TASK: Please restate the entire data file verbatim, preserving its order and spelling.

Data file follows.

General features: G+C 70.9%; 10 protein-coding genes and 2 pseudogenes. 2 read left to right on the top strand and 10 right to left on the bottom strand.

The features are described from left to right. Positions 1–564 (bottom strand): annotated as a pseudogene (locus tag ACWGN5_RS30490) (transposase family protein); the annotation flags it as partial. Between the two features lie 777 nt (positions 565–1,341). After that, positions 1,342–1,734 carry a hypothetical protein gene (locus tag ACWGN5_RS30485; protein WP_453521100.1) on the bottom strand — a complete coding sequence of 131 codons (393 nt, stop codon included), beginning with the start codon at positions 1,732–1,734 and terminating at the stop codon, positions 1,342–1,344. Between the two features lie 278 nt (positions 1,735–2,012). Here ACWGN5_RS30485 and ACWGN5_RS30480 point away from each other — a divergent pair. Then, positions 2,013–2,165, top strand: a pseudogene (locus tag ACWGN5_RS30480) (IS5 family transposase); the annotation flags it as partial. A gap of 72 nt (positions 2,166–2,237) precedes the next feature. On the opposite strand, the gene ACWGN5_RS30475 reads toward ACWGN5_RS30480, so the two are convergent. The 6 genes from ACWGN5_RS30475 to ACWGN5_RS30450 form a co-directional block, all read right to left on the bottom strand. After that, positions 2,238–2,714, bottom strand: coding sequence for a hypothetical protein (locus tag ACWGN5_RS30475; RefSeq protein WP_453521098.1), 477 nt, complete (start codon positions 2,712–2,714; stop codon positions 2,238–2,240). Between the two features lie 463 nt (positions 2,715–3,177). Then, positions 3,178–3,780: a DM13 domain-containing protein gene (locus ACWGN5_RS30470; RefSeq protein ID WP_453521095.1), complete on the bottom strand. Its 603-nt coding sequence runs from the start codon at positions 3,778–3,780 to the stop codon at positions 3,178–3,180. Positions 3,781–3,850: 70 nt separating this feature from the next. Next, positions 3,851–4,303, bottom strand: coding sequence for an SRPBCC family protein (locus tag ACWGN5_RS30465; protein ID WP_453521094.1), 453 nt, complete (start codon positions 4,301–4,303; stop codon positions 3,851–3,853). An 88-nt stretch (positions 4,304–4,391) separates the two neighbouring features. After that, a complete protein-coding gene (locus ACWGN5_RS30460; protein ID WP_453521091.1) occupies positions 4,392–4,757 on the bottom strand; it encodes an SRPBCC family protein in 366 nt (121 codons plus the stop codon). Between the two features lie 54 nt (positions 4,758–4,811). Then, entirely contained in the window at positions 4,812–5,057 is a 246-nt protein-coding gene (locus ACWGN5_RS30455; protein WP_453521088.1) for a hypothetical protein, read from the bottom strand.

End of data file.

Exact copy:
General features: G+C 70.9%; 10 protein-coding genes and 2 pseudogenes. 2 read left to right on the top strand and 10 right to left on the bottom strand.

The features are described from left to right. Positions 1–564 (bottom strand): annotated as a pseudogene (locus tag ACWGN5_RS30490) (transposase family protein); the annotation flags it as partial. Between the two features lie 777 nt (positions 565–1,341). After that, positions 1,342–1,734 carry a hypothetical protein gene (locus tag ACWGN5_RS30485; protein WP_453521100.1) on the bottom strand — a complete coding sequence of 131 codons (393 nt, stop codon included), beginning with the start codon at positions 1,732–1,734 and terminating at the stop codon, positions 1,342–1,344. Between the two features lie 278 nt (positions 1,735–2,012). Here ACWGN5_RS30485 and ACWGN5_RS30480 point away from each other — a divergent pair. Then, positions 2,013–2,165, top strand: a pseudogene (locus tag ACWGN5_RS30480) (IS5 family transposase); the annotation flags it as partial. A gap of 72 nt (positions 2,166–2,237) precedes the next feature. On the opposite strand, the gene ACWGN5_RS30475 reads toward ACWGN5_RS30480, so the two are convergent. The 6 genes from ACWGN5_RS30475 to ACWGN5_RS30450 form a co-directional block, all read right to left on the bottom strand. After that, positions 2,238–2,714, bottom strand: coding sequence for a hypothetical protein (locus tag ACWGN5_RS30475; RefSeq protein WP_453521098.1), 477 nt, complete (start codon positions 2,712–2,714; stop codon positions 2,238–2,240). Between the two features lie 463 nt (positions 2,715–3,177). Then, positions 3,178–3,780: a DM13 domain-containing protein gene (locus ACWGN5_RS30470; RefSeq protein ID WP_453521095.1), complete on the bottom strand. Its 603-nt coding sequence runs from the start codon at positions 3,778–3,780 to the stop codon at positions 3,178–3,180. Positions 3,781–3,850: 70 nt separating this feature from the next. Next, positions 3,851–4,303, bottom strand: coding sequence for an SRPBCC family protein (locus tag ACWGN5_RS30465; protein ID WP_453521094.1), 453 nt, complete (start codon positions 4,301–4,303; stop codon positions 3,851–3,853). An 88-nt stretch (positions 4,304–4,391) separates the two neighbouring features. After that, a complete protein-coding gene (locus ACWGN5_RS30460; protein ID WP_453521091.1) occupies positions 4,392–4,757 on the bottom strand; it encodes an SRPBCC family protein in 366 nt (121 codons plus the stop codon). Between the two features lie 54 nt (positions 4,758–4,811). Then, entirely contained in the window at positions 4,812–5,057 is a 246-nt protein-coding gene (locus ACWGN5_RS30455; protein WP_453521088.1) for a hypothetical protein, read from the bottom strand.